Energy drinks banned at schools in Hull and East Yorkshire because 'they make kids hyper'
SCHOOLS across East Yorkshire are banning energy drinks after they were blamed for making pupils "hyper".
Teachers at Thomas Ferens Academy, Endeavour School and Winifred Holtby School have warned pupils energy drinks will be confiscated if they are brought into the school grounds.
Pupils at Thomas Ferens Academy are not allowed to take the drinks into school as teachers fear they may cause anxiety and irritability.
Parents have been told they are not to send their children to school with the drinks.
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Juliet Strang, principal at Thomas Ferens Academy, says she banned the drinks because they disrupted learning at the new school in Hall Road, Orchard Park.
She said they contained stimulants, which she believes affect the heart and brain. She also blamed them for causing anxiety and irritability.
Ms Strang said: "I have banned them because of the effects they have on students' behaviour. They make students hyper.
"They tend to behave less well and lose concentration and focus.
"That is the main reason but they are also banned because they are bad for your health.
"Some young people, if given free rein, will be drinking litres of these drinks a day, which could cause long-term health problems."
Ms Strang says she believes the chemicals in the drinks should be banned completely.
Since the rule was brought in, only few pupils have broken it, she said.
Pupils at Endeavour School in Beverley Road are also not allowed to take the drinks to school.
Stewart Edgell, head at the school, said: "The name is a giveaway. They give children energy, mostly because they contain high quantities of sugar.
"In some instances, it encourages children to be more lively."
Like at Thomas Ferens Academy, if pupils are seen with the drinks they will be confiscated.
At Winifred Holtby School, in Midmere Avenue, Bransholme, pupils are also not allowed energy drinks.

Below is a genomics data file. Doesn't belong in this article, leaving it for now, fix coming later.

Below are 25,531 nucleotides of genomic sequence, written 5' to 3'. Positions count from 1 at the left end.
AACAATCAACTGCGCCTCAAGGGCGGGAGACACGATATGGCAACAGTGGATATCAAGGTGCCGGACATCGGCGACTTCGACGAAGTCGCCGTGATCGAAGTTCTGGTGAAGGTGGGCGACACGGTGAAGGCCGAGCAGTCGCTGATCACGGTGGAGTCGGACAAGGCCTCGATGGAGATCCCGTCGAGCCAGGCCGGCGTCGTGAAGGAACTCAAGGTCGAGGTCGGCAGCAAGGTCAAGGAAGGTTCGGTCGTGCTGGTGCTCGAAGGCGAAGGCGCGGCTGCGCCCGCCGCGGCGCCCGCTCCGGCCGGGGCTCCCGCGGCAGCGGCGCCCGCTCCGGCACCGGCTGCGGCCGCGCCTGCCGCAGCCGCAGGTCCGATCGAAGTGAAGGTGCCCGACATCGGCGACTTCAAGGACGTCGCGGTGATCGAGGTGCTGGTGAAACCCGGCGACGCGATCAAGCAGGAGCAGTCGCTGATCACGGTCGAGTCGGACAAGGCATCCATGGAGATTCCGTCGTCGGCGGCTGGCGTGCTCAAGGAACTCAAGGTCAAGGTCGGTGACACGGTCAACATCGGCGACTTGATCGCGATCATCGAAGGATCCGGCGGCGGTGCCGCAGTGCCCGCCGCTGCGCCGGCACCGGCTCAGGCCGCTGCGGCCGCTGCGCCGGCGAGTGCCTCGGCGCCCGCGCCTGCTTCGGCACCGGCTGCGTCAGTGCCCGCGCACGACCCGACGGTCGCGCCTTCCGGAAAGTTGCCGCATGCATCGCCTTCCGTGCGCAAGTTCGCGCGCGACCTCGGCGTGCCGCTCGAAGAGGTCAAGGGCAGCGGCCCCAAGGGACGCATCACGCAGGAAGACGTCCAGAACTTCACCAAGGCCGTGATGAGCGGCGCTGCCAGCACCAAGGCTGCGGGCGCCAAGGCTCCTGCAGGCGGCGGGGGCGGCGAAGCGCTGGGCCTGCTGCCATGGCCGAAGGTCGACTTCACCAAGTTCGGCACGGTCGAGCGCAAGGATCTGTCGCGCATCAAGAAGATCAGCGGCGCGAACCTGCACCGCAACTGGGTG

Three years ago, Beverley High School banned the drinks after some pupils were drinking up to three bottles per day.
Head teacher Sharon Japp said they were banned at the Beverley school because they contain high levels of caffeine and sugar that could potentially be dangerous.
She said caffeine is the main worry as it acts as a stimulant and affects the heart and central nervous system, it can also increase blood pressure.
Angela Martinson, head at Newland School for Girls, told the Mail the drinks were not banned in her school.
But she said girls were steered towards healthy options.
She said: "I have not specifically banned them but we don't sell them.
"We sell healthy drinks like fruit juice and we try to guide and educate the girls to make the right choice.
"We don't need to ban them, as we don't have a problem."
Other schools also say they also do not sell them at school but have no specific ban although they may move towards a ban in the future.
Vanessa Harvey-Samuel, city learning and skills manager at Hull City Council, said: "The governors of each school decide the rules regarding high-energy drinks. We know these drinks can affect pupils adversely and that they are less able to concentrate and more likely to be irritable and bad tempered.
"We support schools to encourage their pupils to make healthy choices so they are able to maximise their learning in school."